Starting School with Autism Spectrum Disorder
The first week of school is a great time to remind students and staffs about how challenging it is for classmates with Autism to transition, says this Wildwood resident and vice president of Autism Services for Life Skills.
School is starting this week and while most parents are helping their kids pick out their “back-to-school” outfit, some parents who have kids with Autism Spectrum Disorder (ASD) are helping them get through feeling frightened, confused, and stressed.
The first day of school is often difficult for children with an ASD, as it brings a change in routine, said Jeanne Marshall, a Wildwood resident and vice president of Autism Services for Life Skills.
"Meeting new people can be very challenging and students may feel anxious with sensory overload," she said.
Marshall oversees all operations of the TouchPoint Autism Services division, including all programming, training and clinical assessments and therapies conducted by the agency, which serves more than 3,000 individuals on the autism spectrum in 95 counties across Missouri. She has been affiliated with TouchPoint since 1987 when she began volunteering and working as a classroom assistant.
Good ideas also can come from within. Some Rockwood School District students recently presented a month-by-month new program called REACH about increasing student awareness and acceptance of ASDs to Rockwood board of directors.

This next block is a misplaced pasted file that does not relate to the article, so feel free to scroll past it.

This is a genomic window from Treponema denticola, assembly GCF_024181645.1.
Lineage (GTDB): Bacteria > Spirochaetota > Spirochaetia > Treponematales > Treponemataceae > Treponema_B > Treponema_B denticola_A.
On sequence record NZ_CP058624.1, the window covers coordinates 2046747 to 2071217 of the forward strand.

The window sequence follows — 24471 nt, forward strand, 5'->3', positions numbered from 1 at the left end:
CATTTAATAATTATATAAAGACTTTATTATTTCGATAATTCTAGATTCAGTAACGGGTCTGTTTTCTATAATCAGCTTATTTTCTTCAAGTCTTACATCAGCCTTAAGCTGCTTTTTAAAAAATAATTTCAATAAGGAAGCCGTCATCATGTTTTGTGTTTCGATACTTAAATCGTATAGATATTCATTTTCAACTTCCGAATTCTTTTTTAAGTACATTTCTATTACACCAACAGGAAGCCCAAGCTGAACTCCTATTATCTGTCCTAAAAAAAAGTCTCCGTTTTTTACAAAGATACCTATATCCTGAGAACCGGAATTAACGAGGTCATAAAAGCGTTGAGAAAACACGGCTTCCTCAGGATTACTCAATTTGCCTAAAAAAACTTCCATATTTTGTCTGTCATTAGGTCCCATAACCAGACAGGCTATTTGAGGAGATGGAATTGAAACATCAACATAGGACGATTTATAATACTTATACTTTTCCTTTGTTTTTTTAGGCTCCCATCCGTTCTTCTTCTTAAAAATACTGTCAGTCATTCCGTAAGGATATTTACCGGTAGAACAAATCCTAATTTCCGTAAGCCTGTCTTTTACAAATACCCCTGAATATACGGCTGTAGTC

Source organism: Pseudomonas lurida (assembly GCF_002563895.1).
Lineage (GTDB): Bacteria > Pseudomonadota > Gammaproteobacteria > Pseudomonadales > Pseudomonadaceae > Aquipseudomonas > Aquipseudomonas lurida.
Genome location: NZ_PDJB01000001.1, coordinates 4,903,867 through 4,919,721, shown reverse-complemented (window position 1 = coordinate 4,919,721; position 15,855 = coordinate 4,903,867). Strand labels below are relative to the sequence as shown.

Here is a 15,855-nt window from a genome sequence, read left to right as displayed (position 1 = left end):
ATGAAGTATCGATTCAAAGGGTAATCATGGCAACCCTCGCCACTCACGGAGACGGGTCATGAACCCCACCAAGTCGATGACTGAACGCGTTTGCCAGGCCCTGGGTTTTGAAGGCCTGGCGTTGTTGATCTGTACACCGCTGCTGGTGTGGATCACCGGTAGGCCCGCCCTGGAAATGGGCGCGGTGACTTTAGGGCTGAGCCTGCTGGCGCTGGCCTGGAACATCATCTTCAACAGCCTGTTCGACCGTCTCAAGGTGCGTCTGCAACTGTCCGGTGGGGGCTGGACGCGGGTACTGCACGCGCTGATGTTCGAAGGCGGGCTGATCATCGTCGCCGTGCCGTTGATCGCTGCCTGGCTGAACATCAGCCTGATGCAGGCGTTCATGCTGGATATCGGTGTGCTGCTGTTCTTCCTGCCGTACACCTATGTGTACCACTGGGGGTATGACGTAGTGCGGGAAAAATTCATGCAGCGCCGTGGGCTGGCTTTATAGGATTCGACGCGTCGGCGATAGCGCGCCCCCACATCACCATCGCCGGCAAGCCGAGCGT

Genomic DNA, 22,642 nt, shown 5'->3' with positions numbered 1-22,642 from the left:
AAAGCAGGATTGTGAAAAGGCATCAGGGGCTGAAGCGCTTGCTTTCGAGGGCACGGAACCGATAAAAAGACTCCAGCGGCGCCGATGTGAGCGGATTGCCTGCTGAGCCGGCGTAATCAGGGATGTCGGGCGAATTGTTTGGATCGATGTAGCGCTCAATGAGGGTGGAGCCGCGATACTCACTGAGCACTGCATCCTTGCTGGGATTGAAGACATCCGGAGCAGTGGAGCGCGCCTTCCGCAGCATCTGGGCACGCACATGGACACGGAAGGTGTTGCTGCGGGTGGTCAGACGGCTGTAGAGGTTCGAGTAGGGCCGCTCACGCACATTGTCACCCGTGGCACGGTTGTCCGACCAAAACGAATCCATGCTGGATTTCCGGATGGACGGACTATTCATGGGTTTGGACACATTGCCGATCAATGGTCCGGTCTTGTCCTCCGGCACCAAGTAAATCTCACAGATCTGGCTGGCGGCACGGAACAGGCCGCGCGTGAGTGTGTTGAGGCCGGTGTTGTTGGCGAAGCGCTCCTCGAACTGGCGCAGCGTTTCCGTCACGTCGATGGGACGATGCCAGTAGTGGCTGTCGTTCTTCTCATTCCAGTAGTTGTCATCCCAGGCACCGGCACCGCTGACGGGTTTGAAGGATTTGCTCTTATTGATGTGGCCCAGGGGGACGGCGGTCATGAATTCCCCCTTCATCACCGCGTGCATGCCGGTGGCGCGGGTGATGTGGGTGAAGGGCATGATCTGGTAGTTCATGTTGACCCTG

Life Skills Offers Helpful Tips for School Communities about ASD
Children with ASD need routine, predictability, and a set schedule. After summer break, getting back into a school routine can be difficult for some children, said Marshall.
Ron Ekstrand, president and chief operating officers of Life Skills, offers tips for easing children with ASD back into school:
- Start slowly. Change is difficult for people with ASD. Try to gradually introduce as many new things as you can before the first day of school so that the child has a chance to become familiar and comfortable with them. Begin slowly by introducing school uniforms, lunch boxes, backpacks, and other supplies as the new school year launches so that he or she can become familiar with everything.
- Communicate with your child’s school team. As parents, make sure the administration and your child’s teacher know you want to be involved and that you will work with them as a partner in your child’s education process.
- Tour the school with your child. Make sure you go on a day that’s not too busy. Try to introduce your child to his or her future teacher so there is one less thing he or she has to worry about on the first day of school. Let your child become familiar with the hallways, the classroom, the playground, the lunchroom, and everywhere else they might visit on a daily basis.
- Every child with ASD is different, so it’s important to continue to provide your child with the support he or she needs. Life Skills offers training programs for parents and children, as well as workshops and community programs to help families living with people with autism.
Life Skills, a United Way agency, provides individualized services to people with developmental disabilities—including autism—to help them learn, live, work and participate in the community.
TouchPoint Autism Services, a division of Life Skills, is the oldest and largest provider of autism services in Missouri.